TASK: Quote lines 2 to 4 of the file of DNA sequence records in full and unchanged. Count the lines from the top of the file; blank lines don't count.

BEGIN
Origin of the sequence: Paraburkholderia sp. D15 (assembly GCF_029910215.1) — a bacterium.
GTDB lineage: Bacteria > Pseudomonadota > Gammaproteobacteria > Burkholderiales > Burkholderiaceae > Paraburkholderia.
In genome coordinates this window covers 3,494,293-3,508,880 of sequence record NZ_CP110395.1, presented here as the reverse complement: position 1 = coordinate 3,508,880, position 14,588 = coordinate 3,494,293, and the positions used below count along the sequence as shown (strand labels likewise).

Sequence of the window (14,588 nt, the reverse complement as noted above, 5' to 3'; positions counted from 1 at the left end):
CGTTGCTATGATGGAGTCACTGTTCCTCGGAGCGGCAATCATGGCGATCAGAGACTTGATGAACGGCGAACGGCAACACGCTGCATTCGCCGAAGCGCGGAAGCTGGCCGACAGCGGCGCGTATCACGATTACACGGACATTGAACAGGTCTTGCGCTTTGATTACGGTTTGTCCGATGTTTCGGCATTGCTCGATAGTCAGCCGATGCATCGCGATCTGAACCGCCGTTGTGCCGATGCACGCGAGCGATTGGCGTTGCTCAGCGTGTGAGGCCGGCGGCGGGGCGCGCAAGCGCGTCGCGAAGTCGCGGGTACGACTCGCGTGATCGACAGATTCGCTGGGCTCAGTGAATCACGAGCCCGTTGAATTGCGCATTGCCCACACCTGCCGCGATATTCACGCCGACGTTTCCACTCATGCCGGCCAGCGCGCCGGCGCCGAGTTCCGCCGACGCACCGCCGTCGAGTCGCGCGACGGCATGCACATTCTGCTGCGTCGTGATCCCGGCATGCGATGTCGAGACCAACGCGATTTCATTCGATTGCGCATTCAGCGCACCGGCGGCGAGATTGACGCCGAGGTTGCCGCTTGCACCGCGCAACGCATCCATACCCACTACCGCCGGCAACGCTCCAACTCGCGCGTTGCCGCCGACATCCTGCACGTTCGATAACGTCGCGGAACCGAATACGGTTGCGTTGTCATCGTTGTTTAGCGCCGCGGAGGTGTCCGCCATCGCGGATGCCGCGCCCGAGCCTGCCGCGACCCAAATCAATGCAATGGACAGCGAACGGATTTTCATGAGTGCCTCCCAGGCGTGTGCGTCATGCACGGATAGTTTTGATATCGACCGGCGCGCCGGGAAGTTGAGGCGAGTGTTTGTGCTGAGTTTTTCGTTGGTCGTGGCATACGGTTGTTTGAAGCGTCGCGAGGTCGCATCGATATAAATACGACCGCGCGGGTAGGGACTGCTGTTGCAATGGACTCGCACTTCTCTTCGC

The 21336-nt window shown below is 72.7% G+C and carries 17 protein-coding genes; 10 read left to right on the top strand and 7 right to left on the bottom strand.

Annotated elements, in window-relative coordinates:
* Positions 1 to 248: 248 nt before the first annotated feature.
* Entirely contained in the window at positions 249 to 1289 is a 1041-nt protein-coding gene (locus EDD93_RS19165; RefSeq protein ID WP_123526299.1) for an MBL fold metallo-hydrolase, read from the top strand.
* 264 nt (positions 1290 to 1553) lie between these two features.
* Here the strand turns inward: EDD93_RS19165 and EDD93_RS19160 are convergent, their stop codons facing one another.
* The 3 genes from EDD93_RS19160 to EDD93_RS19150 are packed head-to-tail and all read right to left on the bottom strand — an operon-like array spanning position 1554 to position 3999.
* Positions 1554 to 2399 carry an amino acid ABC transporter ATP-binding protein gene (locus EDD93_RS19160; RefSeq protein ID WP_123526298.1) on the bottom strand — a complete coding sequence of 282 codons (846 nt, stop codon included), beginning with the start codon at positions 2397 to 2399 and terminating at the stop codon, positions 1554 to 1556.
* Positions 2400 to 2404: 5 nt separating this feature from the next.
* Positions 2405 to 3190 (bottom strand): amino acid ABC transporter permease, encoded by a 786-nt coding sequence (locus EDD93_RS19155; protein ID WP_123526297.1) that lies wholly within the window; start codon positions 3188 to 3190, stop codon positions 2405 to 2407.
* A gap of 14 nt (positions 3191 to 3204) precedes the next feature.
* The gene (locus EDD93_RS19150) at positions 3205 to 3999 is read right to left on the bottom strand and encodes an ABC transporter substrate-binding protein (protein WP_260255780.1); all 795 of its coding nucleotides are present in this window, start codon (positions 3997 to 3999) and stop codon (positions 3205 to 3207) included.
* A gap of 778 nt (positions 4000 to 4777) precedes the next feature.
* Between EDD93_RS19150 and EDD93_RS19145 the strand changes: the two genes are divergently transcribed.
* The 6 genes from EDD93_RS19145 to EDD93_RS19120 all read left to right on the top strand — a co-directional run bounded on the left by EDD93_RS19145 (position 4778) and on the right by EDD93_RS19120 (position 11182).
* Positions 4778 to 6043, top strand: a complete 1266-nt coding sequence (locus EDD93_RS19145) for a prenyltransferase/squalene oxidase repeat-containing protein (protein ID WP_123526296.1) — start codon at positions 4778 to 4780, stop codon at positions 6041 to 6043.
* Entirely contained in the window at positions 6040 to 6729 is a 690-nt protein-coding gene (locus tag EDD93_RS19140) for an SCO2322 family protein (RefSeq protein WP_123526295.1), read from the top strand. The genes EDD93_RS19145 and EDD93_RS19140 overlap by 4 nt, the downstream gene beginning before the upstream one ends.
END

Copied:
GTDB lineage: Bacteria > Pseudomonadota > Gammaproteobacteria > Burkholderiales > Burkholderiaceae > Paraburkholderia.
In genome coordinates this window covers 3,494,293-3,508,880 of sequence record NZ_CP110395.1, presented here as the reverse complement: position 1 = coordinate 3,508,880, position 14,588 = coordinate 3,494,293, and the positions used below count along the sequence as shown (strand labels likewise).

Sequence of the window (14,588 nt, the reverse complement as noted above, 5' to 3'; positions counted from 1 at the left end):